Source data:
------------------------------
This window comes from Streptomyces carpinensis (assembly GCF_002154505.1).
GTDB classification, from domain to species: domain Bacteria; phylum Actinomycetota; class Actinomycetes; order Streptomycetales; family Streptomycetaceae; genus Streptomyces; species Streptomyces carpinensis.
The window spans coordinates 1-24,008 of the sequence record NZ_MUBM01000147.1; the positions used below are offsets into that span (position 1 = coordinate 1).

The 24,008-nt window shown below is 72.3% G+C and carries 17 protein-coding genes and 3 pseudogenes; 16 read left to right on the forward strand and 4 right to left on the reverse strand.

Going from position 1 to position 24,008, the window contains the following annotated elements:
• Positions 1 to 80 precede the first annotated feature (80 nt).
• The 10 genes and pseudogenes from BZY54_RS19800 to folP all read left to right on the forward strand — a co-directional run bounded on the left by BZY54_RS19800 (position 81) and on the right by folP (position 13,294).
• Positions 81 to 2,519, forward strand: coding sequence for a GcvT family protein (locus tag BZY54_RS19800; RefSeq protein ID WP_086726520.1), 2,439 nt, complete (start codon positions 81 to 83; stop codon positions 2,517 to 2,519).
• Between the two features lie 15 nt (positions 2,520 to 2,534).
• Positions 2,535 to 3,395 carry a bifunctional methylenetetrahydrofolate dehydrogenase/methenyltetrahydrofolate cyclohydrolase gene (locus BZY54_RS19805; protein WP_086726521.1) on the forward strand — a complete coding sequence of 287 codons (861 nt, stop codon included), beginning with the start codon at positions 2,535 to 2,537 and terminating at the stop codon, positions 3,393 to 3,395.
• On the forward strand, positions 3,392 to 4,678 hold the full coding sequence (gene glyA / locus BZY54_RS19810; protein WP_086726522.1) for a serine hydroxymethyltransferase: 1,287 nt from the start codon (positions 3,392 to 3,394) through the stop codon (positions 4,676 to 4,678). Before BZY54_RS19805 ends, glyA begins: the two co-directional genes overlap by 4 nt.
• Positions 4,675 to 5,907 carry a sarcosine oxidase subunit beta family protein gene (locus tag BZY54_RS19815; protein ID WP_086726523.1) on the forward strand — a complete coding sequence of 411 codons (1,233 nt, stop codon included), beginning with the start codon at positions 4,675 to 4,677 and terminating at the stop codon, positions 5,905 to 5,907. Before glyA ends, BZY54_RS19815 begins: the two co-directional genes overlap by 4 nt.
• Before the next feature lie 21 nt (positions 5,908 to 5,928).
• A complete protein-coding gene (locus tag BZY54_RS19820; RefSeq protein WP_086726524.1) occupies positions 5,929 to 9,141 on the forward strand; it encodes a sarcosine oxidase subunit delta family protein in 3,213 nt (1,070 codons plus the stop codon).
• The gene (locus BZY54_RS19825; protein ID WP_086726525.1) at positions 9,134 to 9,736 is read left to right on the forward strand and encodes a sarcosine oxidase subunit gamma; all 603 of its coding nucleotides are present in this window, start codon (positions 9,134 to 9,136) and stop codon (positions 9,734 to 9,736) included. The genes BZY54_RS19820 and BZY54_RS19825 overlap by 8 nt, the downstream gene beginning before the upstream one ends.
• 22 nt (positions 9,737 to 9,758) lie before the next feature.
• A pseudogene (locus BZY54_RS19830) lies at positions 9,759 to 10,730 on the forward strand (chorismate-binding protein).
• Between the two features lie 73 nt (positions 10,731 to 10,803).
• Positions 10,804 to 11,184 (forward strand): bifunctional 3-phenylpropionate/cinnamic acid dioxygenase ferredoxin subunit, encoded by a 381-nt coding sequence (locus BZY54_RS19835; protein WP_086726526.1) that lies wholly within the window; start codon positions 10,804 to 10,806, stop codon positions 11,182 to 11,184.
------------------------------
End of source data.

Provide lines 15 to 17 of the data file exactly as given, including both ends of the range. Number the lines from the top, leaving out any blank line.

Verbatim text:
• The gene (locus BZY54_RS19825; protein ID WP_086726525.1) at positions 9,134 to 9,736 is read left to right on the forward strand and encodes a sarcosine oxidase subunit gamma; all 603 of its coding nucleotides are present in this window, start codon (positions 9,134 to 9,136) and stop codon (positions 9,734 to 9,736) included. The genes BZY54_RS19820 and BZY54_RS19825 overlap by 8 nt, the downstream gene beginning before the upstream one ends.
• 22 nt (positions 9,737 to 9,758) lie before the next feature.
• A pseudogene (locus BZY54_RS19830) lies at positions 9,759 to 10,730 on the forward strand (chorismate-binding protein).